Gaming Minister Manuel Mallia shot back at a recent survey that found gaming executives felt underpaid, saying that their wages were higher than in other sectors on the island.

“You have to look at this in the context of the island we are on. The gaming industry’s wages in Malta are known to be high compared to other industries, so much so that other industries can find it difficult to hang on to employees, who are leaving for the better-paying gaming companies,” Dr Mallia said.

READ: €140,000 salaries still not enough, gaming sector survey suggests

The minister, who took over responsibility for the industry last year, said that he did not know what wages the executives were on, as his remit was limited to policy making and not the day-to-day operations of the sector.

He was reacting to a news report by the Times of Malta on the findings of a recent survey among locally based iGaming executives who felt salaries were not competitive enough.

The conditions in Malta are what they are: the cost of living is much lower than, say, London, so naturally so are wages

Bostonlink – a recruitment company in the gaming industry – said that a survey it conducted in the Maltese industry showed that salaries among executives working in Malta compared poorly to those in London and Gibraltar. Executives in Malta can demand annual salaries ranging between €90,000 to as much as €140,000.

Speaking to this newspaper yesterday from the sidelines of a conference organised by the Malta Gaming Authority which brought together local and international operators with EU legislators, Dr Mallia said that the jurisdictional operators were employing staff-determined wages.

“The conditions in Malta are what they are; the cost of living is much lower than, say, London, so naturally so are the wages. While we don’t have London’s wages, we don’t have its weather, so everything must be seen in context,” he said.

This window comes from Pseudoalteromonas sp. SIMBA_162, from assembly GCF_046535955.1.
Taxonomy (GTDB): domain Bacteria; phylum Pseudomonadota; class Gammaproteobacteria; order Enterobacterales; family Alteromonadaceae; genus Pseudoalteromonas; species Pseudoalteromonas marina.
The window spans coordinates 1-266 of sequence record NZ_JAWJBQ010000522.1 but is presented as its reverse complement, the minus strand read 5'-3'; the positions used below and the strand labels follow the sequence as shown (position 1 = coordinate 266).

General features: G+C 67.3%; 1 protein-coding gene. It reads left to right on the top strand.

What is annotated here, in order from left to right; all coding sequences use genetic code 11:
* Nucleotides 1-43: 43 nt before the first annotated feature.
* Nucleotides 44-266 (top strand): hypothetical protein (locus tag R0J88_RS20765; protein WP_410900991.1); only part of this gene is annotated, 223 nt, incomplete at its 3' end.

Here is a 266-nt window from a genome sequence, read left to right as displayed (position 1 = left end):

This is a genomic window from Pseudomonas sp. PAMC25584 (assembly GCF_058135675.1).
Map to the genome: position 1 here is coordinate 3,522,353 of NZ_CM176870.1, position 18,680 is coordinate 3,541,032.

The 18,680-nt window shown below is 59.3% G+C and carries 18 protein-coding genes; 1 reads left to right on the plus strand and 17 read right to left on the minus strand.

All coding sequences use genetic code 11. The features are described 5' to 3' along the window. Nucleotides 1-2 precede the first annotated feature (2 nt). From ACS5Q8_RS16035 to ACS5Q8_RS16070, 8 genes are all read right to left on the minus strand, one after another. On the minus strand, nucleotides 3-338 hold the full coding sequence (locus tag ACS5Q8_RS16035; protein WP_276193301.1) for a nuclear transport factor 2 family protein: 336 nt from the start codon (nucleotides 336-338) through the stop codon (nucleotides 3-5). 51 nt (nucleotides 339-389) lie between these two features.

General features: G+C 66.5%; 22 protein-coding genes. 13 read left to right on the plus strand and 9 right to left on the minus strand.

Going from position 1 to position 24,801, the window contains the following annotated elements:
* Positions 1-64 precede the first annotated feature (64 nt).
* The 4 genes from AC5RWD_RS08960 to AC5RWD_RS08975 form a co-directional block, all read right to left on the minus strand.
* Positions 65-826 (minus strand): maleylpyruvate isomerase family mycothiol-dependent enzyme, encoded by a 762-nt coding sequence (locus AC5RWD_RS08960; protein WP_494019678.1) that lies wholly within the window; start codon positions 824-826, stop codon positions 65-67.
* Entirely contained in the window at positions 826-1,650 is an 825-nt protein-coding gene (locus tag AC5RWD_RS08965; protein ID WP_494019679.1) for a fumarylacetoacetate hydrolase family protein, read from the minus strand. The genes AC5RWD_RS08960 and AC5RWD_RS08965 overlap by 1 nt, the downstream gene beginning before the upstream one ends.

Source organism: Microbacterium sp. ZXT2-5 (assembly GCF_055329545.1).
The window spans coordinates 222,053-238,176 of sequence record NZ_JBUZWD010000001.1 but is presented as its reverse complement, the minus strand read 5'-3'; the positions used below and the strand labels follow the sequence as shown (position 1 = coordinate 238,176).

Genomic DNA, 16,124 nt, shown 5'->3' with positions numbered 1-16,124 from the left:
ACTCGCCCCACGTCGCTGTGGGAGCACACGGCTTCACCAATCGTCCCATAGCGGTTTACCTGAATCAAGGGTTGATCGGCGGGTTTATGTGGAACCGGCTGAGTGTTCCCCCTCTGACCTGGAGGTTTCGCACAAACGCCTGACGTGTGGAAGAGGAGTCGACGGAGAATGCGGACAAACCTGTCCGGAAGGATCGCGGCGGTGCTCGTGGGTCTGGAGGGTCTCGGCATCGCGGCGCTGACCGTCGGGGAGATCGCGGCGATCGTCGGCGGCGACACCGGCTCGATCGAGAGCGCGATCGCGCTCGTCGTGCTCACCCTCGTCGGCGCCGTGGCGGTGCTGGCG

The minister was flanked by MGA executive chairman Joseph Cuschieri, who said Malta should not be compared to London but to its Mediterranean neighbours like Spain and Italy, which both had a gaming sector. Portugal and Eastern Europe were also regions which Malta compared favourably to, he said.

Meanwhile, the survey showed while the CEO of a gaming company in Malta can expect to earn some €140,000 annually, excluding benefits and perks, it was only the average. In fact some could earn more than €200,000.

At the same time, other average salaries for top executives range from €130,000 for a marketing director to €120,000 for a number of positions, including chief operating officer and IT director.

Mr Cuschieri said this was an area of concern, as a relative shortage of IT-savvy candidates were being tussled over by big industries on the island.

Interjecting, Dr Mallia said the government was committed to addressing this issue. “One thing we are considering is setting up a specialised academy with the best tuition, to ensure we have people to fill these jobs,” he said.

The online gaming industry in Malta has flourished in recent years, with thousands of foreigners, particularly EU citizens, relocating here. The industry pays high salaries, compared to local norms, and leaves a lot of economic spin-offs, especially in the booming rental property market and the leisure sector.

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